Ray was the largest in our class at about 230 pounds; I was on the small side at about 140 pounds. The band played. Ray heaved on the lanyard. The flag began a too speedy ascent skyward.
In the hope of avoiding another day of duty, I clamped down on the lanyard as it sped through my hands. Ray perceived this to be the result of a sticky pulley, fixed his attention on the pulley at the tip of the jackstaff, and pulled all the harder.
He did not notice my feet leaving the ground. At an altitude of about six feet, I bailed out from my increasingly tenuous position by releasing my grip.
Ray lurched backward. He landed in a heap in the flower garden at the base of the pole. I landed in a heap under the jackstaff. The flag came gently to rest on top of my prone body — all to music — very impressive. Lt. Peterson broke into convulsions of laughter. I can't recall the punishment."
Garry Hollingshead, Class of 1955-57
"The principal punishment seemed to be 'individual circles' and 'term circles.' I think there were other little exercises in the drawing rooms where our sports gear was drying and we were doing push-ups suspended from the drying racks, basically. But my biggest memory is of the circles, and not so much individual circles, which we accumulated because of our own misdeeds, supposed or otherwise, but the term circles, when they had the entire junior class, all 60, 70, 80 of us doubling around the oval between the Grant block and the castle for some supposed misdemeanour, either by an individual unknown or by the class as a whole.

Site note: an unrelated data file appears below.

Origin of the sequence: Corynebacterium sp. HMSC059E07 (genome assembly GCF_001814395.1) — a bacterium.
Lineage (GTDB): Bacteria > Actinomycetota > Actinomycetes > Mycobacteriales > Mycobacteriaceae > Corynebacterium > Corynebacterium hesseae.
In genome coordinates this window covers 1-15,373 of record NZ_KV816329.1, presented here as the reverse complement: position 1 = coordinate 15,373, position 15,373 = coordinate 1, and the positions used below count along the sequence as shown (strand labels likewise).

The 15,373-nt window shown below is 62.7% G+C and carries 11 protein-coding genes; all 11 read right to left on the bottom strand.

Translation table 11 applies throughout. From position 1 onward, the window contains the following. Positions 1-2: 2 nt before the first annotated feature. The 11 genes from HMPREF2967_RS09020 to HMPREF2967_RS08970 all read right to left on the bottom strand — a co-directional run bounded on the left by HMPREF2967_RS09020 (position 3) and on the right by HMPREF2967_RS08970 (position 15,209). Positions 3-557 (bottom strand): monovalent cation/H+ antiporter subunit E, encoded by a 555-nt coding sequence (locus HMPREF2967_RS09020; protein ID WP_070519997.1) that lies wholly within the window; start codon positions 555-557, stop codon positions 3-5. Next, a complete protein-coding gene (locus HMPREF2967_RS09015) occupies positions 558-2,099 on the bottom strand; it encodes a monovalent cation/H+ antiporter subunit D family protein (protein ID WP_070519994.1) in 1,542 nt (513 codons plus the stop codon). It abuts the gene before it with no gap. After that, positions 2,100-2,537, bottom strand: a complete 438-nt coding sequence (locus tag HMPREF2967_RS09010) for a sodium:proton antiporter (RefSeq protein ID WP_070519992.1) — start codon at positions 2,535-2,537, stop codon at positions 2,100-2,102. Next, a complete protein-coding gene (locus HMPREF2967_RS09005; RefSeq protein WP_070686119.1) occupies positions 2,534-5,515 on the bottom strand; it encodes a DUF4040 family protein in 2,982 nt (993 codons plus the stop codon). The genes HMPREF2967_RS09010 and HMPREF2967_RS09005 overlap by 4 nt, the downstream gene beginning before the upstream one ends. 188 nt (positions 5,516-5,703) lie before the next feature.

And then, periodically, we had the odd joker in the class, usually towards the tail end of the squadron or the junior class who insisted on pulling the rope on the bell over the front door of the castle when we went through, and that automatically meant another five term circles or 10, or whatever as the case may be. That's something I'll probably never forget either."
Ken Perry, Class of 1950-52
"You did a lot of class circles. And usually when you did a class circle at two in the morning, the thing that made you happy was that some of the seniors were out there with you, and just as you finished the last one, somebody would ring the bell, and you'd do another five circles. That was fun. We were in good shape [laughs]."
Jim Vanstone, Class of 1964-66
"There was nothing that was hilariously funny that I was involved in. I can remember going out and stealing apples from the commandant's orchard that night. I wasn't part of it, but I can remember that there was a prank where some cadets had lured the hall porter — the hall porter sat in the castle here and controlled the PA system that ran throughout all the buildings and in the dormitories where we slept, and the hall porter every morning would wake us up with what was called a 'wakey-wakey' call, or this whistle would blow and he'd have his little wakey-wakey and a spiel that followed.
There was a bell just outside the castle main door here, and some cadets one night had gone out and attached a string to the bell and rang the bell, and when the hall porter came down to investigate they slipped in and locked the door behind him and then ran up and called wakey-wakey about, I don't know, at two or three o'clock in the morning."
Do you have a memory to share? We'd love to hear it.